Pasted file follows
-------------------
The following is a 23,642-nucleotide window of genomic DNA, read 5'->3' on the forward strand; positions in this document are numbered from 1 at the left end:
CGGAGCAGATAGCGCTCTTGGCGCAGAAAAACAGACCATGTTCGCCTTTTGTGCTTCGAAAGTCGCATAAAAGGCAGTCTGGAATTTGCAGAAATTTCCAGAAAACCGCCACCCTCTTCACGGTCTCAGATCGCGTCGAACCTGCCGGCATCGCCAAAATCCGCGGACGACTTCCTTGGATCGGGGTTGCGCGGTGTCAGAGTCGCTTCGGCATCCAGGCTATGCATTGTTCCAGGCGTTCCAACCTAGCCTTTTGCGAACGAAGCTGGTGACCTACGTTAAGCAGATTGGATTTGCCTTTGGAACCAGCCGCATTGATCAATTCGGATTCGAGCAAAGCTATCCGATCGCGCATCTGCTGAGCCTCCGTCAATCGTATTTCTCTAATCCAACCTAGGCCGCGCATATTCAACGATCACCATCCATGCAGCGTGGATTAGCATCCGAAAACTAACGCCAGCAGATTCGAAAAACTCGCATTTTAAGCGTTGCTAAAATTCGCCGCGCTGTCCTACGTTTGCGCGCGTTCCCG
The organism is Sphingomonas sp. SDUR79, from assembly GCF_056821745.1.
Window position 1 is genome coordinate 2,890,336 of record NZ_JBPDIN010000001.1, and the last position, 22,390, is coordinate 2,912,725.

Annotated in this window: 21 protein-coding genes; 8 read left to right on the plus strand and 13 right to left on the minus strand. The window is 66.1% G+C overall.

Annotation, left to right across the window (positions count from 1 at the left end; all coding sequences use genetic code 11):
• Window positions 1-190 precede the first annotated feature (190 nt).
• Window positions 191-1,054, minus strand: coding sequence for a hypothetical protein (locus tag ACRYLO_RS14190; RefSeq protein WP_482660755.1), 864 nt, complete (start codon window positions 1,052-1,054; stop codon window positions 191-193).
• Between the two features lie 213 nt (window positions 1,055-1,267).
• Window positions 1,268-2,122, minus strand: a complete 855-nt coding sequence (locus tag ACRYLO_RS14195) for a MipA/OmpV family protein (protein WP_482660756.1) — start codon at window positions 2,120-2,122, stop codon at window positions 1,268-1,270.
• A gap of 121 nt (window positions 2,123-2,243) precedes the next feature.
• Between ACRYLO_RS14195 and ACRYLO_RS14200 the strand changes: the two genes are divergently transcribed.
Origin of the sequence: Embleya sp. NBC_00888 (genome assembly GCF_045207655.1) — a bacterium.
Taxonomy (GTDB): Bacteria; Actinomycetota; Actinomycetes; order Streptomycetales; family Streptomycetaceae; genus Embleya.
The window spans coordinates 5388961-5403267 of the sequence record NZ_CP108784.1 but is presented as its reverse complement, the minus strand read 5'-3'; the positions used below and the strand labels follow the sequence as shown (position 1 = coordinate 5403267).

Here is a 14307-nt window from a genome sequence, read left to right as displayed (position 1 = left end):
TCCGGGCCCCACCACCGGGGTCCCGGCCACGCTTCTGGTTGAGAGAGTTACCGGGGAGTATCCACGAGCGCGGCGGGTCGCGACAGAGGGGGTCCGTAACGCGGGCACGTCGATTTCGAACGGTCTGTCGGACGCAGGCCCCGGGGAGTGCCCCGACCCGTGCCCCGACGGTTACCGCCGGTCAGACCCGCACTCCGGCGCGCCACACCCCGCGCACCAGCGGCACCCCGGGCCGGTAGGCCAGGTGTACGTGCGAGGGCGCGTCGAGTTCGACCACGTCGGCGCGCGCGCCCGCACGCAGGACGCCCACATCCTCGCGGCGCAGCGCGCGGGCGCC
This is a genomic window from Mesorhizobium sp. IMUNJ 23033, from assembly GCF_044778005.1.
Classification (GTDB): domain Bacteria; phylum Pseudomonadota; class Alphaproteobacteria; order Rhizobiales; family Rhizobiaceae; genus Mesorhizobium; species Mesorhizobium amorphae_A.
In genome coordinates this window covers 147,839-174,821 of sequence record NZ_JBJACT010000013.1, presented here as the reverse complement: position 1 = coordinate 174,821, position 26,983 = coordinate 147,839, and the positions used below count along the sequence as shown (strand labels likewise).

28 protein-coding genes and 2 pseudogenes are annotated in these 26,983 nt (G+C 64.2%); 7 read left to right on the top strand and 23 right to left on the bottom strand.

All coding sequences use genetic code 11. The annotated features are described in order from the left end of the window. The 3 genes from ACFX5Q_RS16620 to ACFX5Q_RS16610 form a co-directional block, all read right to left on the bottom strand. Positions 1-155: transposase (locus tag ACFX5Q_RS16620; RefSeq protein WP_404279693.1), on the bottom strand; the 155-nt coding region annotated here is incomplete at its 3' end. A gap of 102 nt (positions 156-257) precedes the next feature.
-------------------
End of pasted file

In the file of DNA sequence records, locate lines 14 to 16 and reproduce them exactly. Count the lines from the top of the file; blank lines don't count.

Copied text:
Taxonomy (GTDB): Bacteria; Actinomycetota; Actinomycetes; order Streptomycetales; family Streptomycetaceae; genus Embleya.
The window spans coordinates 5388961-5403267 of the sequence record NZ_CP108784.1 but is presented as its reverse complement, the minus strand read 5'-3'; the positions used below and the strand labels follow the sequence as shown (position 1 = coordinate 5403267).

Here is a 14307-nt window from a genome sequence, read left to right as displayed (position 1 = left end):